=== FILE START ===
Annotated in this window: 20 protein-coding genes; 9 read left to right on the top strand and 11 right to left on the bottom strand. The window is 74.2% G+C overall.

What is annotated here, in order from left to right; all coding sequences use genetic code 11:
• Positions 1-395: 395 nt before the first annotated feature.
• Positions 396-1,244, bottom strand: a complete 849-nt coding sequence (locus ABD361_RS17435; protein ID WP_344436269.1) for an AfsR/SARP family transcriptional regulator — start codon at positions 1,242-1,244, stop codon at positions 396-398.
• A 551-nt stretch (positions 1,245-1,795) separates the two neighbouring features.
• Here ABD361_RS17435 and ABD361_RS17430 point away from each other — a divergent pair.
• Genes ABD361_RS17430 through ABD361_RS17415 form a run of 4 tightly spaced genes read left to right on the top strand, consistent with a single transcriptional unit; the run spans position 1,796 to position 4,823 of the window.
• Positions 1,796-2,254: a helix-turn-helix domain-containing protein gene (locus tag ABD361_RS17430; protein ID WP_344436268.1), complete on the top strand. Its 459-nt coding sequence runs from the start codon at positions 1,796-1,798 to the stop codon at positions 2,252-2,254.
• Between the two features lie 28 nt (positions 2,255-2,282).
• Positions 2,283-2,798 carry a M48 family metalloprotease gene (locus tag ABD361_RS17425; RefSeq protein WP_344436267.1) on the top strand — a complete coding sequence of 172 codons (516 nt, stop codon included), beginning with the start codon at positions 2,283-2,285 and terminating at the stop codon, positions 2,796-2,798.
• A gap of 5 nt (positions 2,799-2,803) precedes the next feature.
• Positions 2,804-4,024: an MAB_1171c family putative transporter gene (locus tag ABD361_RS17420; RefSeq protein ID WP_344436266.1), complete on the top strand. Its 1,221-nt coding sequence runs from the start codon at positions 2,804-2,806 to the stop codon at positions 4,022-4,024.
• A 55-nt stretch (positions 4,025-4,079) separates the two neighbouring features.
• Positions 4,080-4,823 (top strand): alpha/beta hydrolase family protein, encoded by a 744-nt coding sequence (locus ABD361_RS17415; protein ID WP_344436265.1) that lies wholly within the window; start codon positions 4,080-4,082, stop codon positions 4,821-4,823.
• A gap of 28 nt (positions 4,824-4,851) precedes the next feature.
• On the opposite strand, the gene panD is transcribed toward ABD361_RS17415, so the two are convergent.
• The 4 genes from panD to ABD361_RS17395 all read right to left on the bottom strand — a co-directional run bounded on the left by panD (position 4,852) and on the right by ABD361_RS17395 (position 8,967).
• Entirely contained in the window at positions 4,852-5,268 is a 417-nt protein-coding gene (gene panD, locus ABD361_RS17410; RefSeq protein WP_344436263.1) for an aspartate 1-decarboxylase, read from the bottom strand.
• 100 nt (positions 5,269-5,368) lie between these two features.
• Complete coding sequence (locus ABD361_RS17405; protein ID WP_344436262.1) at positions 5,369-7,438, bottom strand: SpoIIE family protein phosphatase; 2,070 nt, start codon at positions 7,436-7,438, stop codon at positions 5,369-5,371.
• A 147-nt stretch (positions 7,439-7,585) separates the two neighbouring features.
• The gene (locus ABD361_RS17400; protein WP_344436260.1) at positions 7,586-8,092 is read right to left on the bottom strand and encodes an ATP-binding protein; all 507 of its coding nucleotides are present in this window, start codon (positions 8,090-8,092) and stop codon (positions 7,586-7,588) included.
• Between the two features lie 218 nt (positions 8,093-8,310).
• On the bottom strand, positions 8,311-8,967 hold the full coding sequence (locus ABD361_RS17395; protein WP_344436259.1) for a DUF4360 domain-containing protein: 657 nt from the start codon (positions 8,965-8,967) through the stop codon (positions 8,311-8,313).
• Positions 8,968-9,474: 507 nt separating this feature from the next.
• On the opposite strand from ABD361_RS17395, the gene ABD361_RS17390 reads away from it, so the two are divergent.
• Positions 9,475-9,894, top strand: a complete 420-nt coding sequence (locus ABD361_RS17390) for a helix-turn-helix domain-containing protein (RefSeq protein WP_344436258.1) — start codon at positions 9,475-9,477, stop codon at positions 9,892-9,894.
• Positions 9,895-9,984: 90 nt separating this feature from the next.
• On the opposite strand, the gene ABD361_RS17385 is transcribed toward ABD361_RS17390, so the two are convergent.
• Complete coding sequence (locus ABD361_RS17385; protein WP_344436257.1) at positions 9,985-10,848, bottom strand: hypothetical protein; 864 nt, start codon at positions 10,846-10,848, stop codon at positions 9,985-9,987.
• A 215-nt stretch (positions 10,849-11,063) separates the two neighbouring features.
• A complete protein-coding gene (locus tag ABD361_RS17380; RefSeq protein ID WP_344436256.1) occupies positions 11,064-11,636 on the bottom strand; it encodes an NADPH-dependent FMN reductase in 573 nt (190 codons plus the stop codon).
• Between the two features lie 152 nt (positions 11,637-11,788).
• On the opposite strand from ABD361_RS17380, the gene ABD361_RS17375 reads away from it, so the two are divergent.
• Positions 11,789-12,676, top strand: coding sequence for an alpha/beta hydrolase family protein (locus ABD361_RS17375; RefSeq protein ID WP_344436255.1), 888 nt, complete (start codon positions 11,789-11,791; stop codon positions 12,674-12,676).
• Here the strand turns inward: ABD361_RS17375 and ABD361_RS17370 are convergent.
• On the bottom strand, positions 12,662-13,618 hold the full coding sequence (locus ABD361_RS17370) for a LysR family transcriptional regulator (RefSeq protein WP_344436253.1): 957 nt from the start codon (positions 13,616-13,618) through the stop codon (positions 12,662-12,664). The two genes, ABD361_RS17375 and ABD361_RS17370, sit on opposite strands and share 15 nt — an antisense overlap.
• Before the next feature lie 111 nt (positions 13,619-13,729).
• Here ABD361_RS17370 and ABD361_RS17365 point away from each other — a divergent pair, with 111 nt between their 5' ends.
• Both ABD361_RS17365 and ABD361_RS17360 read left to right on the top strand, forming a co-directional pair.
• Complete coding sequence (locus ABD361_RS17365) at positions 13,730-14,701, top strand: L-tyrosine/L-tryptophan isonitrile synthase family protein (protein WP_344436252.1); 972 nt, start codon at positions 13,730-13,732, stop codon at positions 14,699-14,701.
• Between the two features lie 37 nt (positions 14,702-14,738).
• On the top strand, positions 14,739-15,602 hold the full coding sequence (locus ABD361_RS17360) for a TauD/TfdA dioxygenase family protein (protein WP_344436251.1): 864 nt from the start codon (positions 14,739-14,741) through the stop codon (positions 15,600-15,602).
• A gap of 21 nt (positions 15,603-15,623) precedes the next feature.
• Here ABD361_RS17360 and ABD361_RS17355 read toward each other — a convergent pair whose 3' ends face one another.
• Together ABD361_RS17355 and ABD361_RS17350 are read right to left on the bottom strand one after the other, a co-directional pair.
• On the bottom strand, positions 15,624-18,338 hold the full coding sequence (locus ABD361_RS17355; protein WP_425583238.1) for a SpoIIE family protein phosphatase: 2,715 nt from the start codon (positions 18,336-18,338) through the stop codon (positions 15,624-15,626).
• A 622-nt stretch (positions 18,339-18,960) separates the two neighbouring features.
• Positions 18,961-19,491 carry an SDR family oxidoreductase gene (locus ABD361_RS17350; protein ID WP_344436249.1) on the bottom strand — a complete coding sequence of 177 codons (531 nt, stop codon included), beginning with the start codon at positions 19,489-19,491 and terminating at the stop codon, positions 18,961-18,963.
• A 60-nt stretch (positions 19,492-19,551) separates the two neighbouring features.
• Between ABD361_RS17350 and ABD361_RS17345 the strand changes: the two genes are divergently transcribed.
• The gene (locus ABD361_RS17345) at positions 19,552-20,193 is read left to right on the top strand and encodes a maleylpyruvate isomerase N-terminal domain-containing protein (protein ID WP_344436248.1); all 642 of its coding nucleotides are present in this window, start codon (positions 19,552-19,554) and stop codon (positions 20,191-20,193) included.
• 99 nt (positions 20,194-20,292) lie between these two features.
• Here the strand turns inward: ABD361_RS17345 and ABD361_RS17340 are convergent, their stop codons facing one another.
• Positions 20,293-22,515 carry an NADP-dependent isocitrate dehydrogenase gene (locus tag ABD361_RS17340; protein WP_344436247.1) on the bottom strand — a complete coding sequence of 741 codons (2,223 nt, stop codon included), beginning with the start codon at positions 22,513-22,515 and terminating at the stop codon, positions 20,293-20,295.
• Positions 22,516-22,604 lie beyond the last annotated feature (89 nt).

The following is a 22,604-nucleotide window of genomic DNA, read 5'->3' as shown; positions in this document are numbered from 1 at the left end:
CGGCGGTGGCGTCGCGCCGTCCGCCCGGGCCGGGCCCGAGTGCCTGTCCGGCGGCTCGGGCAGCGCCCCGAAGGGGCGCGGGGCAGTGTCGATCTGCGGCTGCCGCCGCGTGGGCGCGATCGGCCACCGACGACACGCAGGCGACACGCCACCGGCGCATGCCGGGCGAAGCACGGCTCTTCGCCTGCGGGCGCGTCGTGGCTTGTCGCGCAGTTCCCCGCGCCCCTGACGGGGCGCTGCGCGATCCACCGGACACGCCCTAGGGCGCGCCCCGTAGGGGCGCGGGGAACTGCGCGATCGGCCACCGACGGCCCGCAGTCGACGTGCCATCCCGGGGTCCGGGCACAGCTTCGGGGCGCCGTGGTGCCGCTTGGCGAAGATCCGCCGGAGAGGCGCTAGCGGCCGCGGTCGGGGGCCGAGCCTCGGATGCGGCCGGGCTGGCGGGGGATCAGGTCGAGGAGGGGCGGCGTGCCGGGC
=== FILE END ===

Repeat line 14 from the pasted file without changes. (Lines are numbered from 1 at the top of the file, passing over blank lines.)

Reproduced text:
• Positions 4,080-4,823 (top strand): alpha/beta hydrolase family protein, encoded by a 744-nt coding sequence (locus ABD361_RS17415; protein ID WP_344436265.1) that lies wholly within the window; start codon positions 4,080-4,082, stop codon positions 4,821-4,823.